Phenomena Occurring Within the Substrate

Several mass- and energy-related phenomena occur within the substrate bed. The phenomena listed here are for a static substrate bed treated as a single pseudo-homogeneous phase. The situation in which the air and solid phases in the bed are treated as separate phases is covered in Sect. 4.3.3.

Metabolic heat production. The bed is the site of microbial growth, and therefore the site of metabolic heat production.

Conduction. This occurs in response to temperature gradients, with energy flowing from warmer regions to cooler regions. Depending on the bioreactor, significant temperature gradients may exist in none, one, two, or three dimensions. This conduction occurs at different rates through the solid and air phases, so typically it is useful to consider the bed as though it were a single phase with the average properties of the air and the solid (a mass-weighted average). Conduction is usually of minor importance if the bed is forcefully aerated or mixed.

Diffusion. The gas phase components (O2, CO2, and water vapor) will diffuse within the inter-particle spaces in response to any concentration gradients. Typically the contribution of diffusion to the transfer of mass across the substrate bed is only important in Group I bioreactors (tray-type bioreactors).

Convective heat transfer. This occurs if the bed is forcefully aerated. As the air moves through the bed, energy is transferred to it from the solid phase, increasing the temperature and therefore the energy of the air. Since the air is moving through the bed, it carries the energy away from the site of production, and this represents a bulk flow of energy through the bed. Note that convective heat transfer in an unmixed bed leads to the establishment of axial temperature gradients, as explained in Fig. 4.3.

Fig. 4.2. Macroscale heat and mass transfer phenomena within and between the various subsystems in the bioreactor. Key: (H) headspace; (W) wall; (B) bed; (1) Liberation of waste metabolic heat during growth and maintenance; (2) Entry of mass and energy in the inlet air; (3) Exit of mass and energy in the outlet air; (4) Conduction and diffusion within the bed (makes a negligible contribution in mixed beds); (5) Convective flow of energy and mass within the bed due to aeration; (6) Solids flow due to mixing; (7) Heat transfer from bed to wall; (8) Heat conduction within bioreactor wall; (9) Heat transfer from wall to surroundings; (10) Mass and energy transfer from the bed to the headspace (see Fig. 4.4 for more details about the exchange that occurs in the boxed area); (11) Air flow within the headspace; (12) Heat transfer from wall to headspace. Note that in the case of Group I (tray-type) bioreactors, the focus is on an individual tray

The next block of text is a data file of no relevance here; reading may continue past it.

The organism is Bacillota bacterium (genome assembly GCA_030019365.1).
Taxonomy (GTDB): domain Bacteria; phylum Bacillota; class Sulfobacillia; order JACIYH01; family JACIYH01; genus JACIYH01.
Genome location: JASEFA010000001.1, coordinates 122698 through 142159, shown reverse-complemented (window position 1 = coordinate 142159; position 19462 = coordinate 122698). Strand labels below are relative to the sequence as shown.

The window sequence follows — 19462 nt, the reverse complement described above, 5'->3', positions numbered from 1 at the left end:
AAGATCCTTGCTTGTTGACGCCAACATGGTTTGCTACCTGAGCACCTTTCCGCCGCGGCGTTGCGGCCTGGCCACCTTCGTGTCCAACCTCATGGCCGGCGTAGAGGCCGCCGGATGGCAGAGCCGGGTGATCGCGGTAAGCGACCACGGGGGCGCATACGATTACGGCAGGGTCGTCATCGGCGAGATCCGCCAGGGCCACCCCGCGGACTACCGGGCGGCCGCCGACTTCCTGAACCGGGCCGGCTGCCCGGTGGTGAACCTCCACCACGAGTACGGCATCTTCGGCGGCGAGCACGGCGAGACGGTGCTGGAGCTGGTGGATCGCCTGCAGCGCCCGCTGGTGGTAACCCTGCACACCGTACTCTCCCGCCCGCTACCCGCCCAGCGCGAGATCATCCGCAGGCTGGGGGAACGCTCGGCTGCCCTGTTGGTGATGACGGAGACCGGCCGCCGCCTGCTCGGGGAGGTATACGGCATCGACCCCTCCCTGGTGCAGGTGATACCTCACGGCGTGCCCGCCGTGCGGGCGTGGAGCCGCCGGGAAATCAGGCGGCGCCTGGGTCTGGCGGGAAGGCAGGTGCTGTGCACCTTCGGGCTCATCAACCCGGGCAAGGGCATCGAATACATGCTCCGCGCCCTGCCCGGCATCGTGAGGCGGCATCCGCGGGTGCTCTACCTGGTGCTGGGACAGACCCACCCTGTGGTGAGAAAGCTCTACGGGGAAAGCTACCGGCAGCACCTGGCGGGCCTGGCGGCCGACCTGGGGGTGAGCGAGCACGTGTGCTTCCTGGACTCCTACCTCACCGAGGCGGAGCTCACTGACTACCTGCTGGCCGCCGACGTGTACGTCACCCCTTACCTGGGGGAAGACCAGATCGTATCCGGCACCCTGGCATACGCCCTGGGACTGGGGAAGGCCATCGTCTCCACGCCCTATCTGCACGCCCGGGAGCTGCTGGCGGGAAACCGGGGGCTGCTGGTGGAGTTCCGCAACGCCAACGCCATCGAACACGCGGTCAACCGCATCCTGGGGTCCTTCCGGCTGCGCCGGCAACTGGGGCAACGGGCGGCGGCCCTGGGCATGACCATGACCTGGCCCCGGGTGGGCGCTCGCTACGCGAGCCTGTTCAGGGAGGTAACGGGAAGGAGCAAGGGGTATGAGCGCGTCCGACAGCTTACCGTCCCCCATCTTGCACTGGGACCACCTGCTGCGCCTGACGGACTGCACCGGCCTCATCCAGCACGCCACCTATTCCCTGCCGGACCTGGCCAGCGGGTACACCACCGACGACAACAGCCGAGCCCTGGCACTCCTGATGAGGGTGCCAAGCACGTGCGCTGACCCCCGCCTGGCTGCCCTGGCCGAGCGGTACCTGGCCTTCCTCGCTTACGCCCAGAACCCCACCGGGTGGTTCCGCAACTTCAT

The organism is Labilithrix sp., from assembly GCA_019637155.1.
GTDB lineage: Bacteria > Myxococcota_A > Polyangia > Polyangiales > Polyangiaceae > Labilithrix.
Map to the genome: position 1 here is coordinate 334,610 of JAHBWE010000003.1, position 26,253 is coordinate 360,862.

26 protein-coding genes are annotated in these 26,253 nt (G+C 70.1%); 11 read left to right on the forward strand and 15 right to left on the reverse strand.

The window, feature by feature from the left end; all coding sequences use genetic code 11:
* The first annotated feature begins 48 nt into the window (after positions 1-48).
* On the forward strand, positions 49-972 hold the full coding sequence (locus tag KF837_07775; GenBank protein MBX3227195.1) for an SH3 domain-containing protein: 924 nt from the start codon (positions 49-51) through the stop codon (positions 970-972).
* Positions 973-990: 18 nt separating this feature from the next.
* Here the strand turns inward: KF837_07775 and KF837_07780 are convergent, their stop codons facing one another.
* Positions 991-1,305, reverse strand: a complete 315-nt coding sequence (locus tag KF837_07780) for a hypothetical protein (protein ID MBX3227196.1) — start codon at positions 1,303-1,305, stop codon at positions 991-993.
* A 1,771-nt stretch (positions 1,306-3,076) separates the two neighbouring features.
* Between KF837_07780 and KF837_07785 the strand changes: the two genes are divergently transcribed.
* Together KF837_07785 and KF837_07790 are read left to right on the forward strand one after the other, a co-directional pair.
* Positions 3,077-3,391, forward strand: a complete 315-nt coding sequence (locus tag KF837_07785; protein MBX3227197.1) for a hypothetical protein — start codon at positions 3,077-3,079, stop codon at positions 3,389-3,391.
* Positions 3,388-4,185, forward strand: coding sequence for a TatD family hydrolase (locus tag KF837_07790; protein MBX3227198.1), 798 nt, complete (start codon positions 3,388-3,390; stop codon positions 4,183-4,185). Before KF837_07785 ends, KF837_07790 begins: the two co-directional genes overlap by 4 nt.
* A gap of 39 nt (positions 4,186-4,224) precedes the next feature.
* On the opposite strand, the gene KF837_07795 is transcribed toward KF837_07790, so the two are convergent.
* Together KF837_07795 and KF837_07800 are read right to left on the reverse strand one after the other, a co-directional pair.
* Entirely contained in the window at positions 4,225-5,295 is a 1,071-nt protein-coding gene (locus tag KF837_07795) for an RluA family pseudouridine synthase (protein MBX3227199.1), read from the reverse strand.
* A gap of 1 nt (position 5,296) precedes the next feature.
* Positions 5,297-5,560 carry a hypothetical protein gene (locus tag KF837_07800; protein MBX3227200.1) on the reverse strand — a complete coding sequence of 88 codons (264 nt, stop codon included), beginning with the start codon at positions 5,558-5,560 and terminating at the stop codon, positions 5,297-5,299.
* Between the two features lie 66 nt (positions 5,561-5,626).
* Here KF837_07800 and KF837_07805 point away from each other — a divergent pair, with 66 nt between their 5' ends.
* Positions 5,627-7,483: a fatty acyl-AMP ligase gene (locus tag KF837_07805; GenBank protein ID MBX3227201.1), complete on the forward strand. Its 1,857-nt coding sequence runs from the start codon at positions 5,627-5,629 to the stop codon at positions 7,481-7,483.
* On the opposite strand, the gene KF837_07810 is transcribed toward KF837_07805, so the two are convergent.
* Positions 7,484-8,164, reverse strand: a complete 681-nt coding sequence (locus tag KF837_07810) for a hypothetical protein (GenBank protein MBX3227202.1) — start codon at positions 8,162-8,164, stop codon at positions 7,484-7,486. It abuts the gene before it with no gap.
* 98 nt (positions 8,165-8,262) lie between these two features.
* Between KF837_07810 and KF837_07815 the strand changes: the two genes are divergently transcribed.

Fig. 4.2. Macroscale heat and mass transfer phenomena within and between the various subsystems in the bioreactor. Key: (H) headspace; (W) wall; (B) bed; (1) Liberation of waste metabolic heat during growth and maintenance; (2) Entry of mass and energy in the inlet air; (3) Exit of mass and energy in the outlet air; (4) Conduction and diffusion within the bed (makes a negligible contribution in mixed beds); (5) Convective flow of energy and mass within the bed due to aeration; (6) Solids flow due to mixing; (7) Heat transfer from bed to wall; (8) Heat conduction within bioreactor wall; (9) Heat transfer from wall to surroundings; (10) Mass and energy transfer from the bed to the headspace (see Fig. 4.4 for more details about the exchange that occurs in the boxed area); (11) Air flow within the headspace; (12) Heat transfer from wall to headspace. Note that in the case of Group I (tray-type) bioreactors, the focus is on an individual tray

direction of flow of saturated air saturated air

Tsoiid slightly higher than Tarriving-air

^ heat transfer to air

Tsoiid slightly higher than Tarriving-air

^ heat transfer to air air slightly warmer air increasingly warmer

the air humidity increases since water is continually evaporated from the solid as the air passes along the bed saturation curve the air humidity increases since water is continually evaporated from the solid as the air passes along the bed saturation curve

The air at a given position is almost saturated the outlet air holds more water than the inlet air (the bed is drying!)

The air at a given position is almost saturated the outlet air holds more water than the inlet air (the bed is drying!)

position

Fig. 4.3. Consequences of convective flow of air through a static bed in which an exothermic reaction is occurring in the solid phase. It is assumed the column is fed with saturated air, at a relatively low superficial velocity. (a) Mechanism by which axial temperature gradients are established; (b) Axial temperature gradient (which may not be perfectly linear); (c) Consequences of the axial temperature gradient for evaporation

Evaporation. Water evaporates from the solid into the air phase, removing energy from the solid phase in the form of the enthalpy of vaporization. The degree of evaporation depends on the saturation of the air, but even if saturated air is used to aerate a bioreactor, if the air temperature increases while the air is within the bed, the water-carrying capacity of the air increases (Fig. 4.3(c)). When the bed is treated as a single pseudo-homogeneous phase, evaporation represents a change of phase within the subsystem and not transfer between subsystems.

Convective mass transfer. As the air flows through a forcefully aerated bed it carries water vapor, O2, and CO2 with it, representing bulk flows of these components. The importance of natural convection currents in contributing to heat and mass transfer within beds that are not forcefully aerated has not been investigated.

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